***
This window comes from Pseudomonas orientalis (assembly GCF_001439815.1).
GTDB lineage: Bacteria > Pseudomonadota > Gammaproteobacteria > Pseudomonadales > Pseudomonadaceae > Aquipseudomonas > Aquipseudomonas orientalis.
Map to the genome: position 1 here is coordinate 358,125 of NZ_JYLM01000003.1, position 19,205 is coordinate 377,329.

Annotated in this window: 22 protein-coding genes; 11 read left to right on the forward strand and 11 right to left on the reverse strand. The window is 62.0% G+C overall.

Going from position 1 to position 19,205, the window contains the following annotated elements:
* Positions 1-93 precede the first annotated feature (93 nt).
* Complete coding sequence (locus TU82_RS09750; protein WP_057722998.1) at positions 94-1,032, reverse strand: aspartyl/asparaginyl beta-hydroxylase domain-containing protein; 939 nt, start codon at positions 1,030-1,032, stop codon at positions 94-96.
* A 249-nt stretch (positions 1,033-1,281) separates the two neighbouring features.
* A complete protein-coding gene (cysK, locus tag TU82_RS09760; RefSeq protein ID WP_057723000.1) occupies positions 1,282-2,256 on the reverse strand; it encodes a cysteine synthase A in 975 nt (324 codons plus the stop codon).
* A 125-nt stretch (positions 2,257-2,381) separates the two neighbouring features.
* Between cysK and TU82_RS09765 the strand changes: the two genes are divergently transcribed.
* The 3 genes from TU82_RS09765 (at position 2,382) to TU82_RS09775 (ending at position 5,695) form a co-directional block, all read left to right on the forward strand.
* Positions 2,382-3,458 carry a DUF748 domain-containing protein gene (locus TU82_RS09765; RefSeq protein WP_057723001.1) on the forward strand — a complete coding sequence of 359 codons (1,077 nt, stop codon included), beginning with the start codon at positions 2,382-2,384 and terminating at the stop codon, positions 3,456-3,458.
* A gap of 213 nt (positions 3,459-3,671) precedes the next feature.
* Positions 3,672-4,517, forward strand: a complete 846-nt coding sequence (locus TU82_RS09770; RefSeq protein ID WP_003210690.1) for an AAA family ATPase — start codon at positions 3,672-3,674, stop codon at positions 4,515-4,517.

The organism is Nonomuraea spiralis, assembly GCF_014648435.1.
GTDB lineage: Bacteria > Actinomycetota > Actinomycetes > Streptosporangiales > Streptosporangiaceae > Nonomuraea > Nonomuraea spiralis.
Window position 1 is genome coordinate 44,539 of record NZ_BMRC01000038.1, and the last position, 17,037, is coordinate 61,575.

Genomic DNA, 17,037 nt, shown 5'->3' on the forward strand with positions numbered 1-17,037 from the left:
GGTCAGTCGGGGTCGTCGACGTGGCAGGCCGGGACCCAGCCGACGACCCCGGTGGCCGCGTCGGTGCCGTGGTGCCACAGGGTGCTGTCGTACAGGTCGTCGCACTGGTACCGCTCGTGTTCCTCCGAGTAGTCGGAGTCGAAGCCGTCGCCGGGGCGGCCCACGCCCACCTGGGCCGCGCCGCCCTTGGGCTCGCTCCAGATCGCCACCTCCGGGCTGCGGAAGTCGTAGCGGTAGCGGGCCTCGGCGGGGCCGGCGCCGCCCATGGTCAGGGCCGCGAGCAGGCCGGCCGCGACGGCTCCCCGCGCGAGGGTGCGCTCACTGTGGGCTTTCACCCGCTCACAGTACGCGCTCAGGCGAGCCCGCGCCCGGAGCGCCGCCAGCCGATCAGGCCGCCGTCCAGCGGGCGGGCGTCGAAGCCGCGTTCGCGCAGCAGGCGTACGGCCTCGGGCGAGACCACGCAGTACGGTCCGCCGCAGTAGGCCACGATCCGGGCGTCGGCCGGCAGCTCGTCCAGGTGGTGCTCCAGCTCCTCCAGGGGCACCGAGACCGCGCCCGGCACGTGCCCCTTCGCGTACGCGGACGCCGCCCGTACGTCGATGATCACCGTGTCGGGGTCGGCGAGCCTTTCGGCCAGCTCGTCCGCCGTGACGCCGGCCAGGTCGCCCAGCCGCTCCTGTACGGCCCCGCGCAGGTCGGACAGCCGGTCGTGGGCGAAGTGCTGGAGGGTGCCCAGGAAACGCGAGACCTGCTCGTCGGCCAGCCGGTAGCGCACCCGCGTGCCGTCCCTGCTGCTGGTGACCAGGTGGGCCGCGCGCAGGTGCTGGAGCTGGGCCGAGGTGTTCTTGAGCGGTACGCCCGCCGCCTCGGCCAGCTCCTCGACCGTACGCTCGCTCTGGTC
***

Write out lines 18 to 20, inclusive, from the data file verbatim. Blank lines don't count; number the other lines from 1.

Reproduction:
Window position 1 is genome coordinate 44,539 of record NZ_BMRC01000038.1, and the last position, 17,037, is coordinate 61,575.

Genomic DNA, 17,037 nt, shown 5'->3' on the forward strand with positions numbered 1-17,037 from the left:
GGTCAGTCGGGGTCGTCGACGTGGCAGGCCGGGACCCAGCCGACGACCCCGGTGGCCGCGTCGGTGCCGTGGTGCCACAGGGTGCTGTCGTACAGGTCGTCGCACTGGTACCGCTCGTGTTCCTCCGAGTAGTCGGAGTCGAAGCCGTCGCCGGGGCGGCCCACGCCCACCTGGGCCGCGCCGCCCTTGGGCTCGCTCCAGATCGCCACCTCCGGGCTGCGGAAGTCGTAGCGGTAGCGGGCCTCGGCGGGGCCGGCGCCGCCCATGGTCAGGGCCGCGAGCAGGCCGGCCGCGACGGCTCCCCGCGCGAGGGTGCGCTCACTGTGGGCTTTCACCCGCTCACAGTACGCGCTCAGGCGAGCCCGCGCCCGGAGCGCCGCCAGCCGATCAGGCCGCCGTCCAGCGGGCGGGCGTCGAAGCCGCGTTCGCGCAGCAGGCGTACGGCCTCGGGCGAGACCACGCAGTACGGTCCGCCGCAGTAGGCCACGATCCGGGCGTCGGCCGGCAGCTCGTCCAGGTGGTGCTCCAGCTCCTCCAGGGGCACCGAGACCGCGCCCGGCACGTGCCCCTTCGCGTACGCGGACGCCGCCCGTACGTCGATGATCACCGTGTCGGGGTCGGCGAGCCTTTCGGCCAGCTCGTCCGCCGTGACGCCGGCCAGGTCGCCCAGCCGCTCCTGTACGGCCCCGCGCAGGTCGGACAGCCGGTCGTGGGCGAAGTGCTGGAGGGTGCCCAGGAAACGCGAGACCTGCTCGTCGGCCAGCCGGTAGCGCACCCGCGTGCCGTCCCTGCTGCTGGTGACCAGGTGGGCCGCGCGCAGGTGCTGGAGCTGGGCCGAGGTGTTCTTGAGCGGTACGCCCGCCGCCTCGGCCAGCTCCTCGACCGTACGCTCGCTCTGGTC